Body Mass Index (BMI) is the most commonly used measure to screen for and diagnose obesity, but is it the best tool to do so?
Determined by dividing weight in kilograms by height in meters, squared (kg/m2), a BMI >30 kg/m2 is considered obese. While there is a strong correlation between BMI and body fatness, there are other variables to consider. First, women tend to have more body fat than men, so the same BMI diagnosis likely means different levels of fatness. Similarly, athletes have less fat than non-athletes and some races have more or less body fat than others. This could lead to overestimating (or underestimating) weight-related or other health conditions. Body mass also does not differentiate between fat and lean muscle (or fluids or bones), nor does it account for fat distribution. As such, BMI should always be considered in the context of a clinical assessment.
An alternate — or better yet — complementary measure is body fat percentage. This assessment distinguishes between body fat and lean muscle and identifies different baseline measures for men (>25 percent) and women (>30 percent) to account for varying levels of body fat. However, as with BMI, body fat percentage does not recognize fat distribution, which can be indicative of potential health issues.
To address the fat distribution gap, waist circumference is a useful determinant of visceral adiposity. This screening measure is important because abdominal obesity is strongly associated with insulin resistance, type 2 diabetes and cardiovascular disease. To that end, waist circumference is a much more reliable indicator of health issues as compared to BMI, and it might help explain to patients why those who have a large waist but are not otherwise overweight are still at risk.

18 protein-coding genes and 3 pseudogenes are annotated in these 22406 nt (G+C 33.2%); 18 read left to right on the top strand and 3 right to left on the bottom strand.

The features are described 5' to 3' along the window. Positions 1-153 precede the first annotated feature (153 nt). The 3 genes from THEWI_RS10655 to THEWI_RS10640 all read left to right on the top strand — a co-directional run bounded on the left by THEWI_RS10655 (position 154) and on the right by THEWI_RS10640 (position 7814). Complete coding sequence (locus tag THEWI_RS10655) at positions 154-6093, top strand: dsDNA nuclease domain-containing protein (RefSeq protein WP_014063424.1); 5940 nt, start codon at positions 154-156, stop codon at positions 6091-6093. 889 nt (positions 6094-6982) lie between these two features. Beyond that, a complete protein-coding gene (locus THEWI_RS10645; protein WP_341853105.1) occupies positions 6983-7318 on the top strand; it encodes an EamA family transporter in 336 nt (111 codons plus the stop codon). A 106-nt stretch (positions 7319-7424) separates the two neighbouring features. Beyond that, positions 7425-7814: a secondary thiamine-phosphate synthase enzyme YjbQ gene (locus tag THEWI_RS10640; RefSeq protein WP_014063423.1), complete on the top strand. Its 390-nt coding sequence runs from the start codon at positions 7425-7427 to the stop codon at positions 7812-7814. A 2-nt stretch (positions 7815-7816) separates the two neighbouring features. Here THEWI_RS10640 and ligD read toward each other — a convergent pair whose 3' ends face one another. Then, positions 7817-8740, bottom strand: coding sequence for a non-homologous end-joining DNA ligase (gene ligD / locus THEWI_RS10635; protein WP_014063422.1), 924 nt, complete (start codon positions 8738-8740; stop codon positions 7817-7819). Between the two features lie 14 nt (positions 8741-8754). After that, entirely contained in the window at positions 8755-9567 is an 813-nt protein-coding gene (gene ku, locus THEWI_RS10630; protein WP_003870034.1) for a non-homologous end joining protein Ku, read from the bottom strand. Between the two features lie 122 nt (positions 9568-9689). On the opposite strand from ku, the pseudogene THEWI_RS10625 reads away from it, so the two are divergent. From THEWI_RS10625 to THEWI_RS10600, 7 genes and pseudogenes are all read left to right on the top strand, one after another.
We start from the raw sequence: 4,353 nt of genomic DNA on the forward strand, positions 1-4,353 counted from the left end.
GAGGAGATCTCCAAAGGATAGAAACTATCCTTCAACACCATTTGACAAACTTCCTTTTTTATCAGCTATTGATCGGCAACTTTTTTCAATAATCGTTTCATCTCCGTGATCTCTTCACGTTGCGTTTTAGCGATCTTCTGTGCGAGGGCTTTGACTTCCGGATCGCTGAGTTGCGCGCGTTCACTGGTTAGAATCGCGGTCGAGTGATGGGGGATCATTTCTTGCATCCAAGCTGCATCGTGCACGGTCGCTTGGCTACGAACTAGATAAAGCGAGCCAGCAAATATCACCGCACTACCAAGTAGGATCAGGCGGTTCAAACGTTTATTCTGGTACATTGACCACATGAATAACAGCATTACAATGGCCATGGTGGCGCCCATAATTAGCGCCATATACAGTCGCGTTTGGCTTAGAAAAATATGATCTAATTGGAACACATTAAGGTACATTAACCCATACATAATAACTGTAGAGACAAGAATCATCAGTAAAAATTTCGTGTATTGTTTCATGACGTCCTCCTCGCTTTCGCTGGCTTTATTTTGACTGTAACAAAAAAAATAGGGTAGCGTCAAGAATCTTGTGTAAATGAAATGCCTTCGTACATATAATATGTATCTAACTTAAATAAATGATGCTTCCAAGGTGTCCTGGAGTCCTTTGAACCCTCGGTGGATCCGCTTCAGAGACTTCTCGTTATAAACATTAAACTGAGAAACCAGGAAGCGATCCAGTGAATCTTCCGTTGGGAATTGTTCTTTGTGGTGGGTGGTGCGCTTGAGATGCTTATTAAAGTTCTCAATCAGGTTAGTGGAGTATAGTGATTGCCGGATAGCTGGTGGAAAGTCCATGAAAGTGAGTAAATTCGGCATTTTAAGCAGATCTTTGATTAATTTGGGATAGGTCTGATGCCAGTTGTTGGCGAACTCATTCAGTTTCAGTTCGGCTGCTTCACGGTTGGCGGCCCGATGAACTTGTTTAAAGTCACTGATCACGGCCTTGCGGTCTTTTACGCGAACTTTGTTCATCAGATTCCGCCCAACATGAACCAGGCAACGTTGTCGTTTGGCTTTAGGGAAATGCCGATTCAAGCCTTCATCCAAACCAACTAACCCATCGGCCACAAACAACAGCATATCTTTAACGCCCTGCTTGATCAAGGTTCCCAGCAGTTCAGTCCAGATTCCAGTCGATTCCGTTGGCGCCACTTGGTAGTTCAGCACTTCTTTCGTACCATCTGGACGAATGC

Waist-to-hip ratio is another method to predict risk based on fat distribution. This calculation accounts for the difference between apple- and pear-shaped bodies. Both waist circumference and waist-to-hip ratio have different classifications for men and women, and although both measures are considered equally reliable, waist circumference often is favored because it is easier to obtain and interpret.
Regardless of how obesity is measured, weight loss is recommended. Programs, such as one that utilizes meal replacements, offer quick, measurable results in weight, body fat, waist circumference, and waist-to-hip ratio to help reduce the health risks associated with obesity.
The long and short of it is that a single measure is not effective as a diagnostic tool because it rarely gives the full picture. To help patients fully understand, and perhaps accept their obesity, it can be helpful to provide various measures and a clear description of how each is calculated, what it means, and why it is important.